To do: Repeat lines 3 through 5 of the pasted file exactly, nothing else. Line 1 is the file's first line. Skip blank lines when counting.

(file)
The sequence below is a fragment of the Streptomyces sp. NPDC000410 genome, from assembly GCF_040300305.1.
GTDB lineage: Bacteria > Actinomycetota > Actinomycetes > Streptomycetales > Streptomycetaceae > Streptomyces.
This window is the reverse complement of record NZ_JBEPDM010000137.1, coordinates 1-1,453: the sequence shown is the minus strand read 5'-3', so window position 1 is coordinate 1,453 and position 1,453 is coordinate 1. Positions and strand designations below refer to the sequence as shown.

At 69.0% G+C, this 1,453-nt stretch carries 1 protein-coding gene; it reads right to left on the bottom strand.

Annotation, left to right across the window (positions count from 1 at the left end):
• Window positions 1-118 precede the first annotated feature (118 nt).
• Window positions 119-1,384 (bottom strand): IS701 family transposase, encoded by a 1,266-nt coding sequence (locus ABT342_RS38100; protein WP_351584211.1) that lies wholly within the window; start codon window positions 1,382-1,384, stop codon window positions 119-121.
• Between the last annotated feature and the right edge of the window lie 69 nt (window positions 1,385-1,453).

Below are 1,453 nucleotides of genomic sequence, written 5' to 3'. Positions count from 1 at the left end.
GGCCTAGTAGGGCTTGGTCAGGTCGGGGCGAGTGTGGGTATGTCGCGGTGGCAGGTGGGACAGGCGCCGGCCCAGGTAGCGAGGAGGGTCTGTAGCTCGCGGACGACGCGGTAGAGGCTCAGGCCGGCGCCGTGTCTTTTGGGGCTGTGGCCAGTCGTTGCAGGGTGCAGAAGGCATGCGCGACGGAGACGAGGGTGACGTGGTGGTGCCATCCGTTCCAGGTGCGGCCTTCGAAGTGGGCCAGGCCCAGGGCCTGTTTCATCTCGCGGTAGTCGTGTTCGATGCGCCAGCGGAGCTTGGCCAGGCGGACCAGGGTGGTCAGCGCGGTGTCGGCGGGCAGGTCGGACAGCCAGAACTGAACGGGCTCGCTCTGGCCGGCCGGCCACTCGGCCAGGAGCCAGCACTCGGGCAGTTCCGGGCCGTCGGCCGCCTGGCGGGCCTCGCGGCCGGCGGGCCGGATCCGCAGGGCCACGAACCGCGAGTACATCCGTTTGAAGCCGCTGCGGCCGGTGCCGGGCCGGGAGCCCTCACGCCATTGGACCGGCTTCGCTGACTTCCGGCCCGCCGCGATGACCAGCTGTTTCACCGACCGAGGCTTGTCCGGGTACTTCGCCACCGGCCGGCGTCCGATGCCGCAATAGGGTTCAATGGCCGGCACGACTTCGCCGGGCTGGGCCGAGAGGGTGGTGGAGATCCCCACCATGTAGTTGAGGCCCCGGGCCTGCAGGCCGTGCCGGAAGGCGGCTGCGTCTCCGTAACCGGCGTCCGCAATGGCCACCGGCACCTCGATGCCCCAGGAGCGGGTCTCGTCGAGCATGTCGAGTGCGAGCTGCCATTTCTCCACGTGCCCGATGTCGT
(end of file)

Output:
This window is the reverse complement of record NZ_JBEPDM010000137.1, coordinates 1-1,453: the sequence shown is the minus strand read 5'-3', so window position 1 is coordinate 1,453 and position 1,453 is coordinate 1. Positions and strand designations below refer to the sequence as shown.

At 69.0% G+C, this 1,453-nt stretch carries 1 protein-coding gene; it reads right to left on the bottom strand.

Annotation, left to right across the window (positions count from 1 at the left end):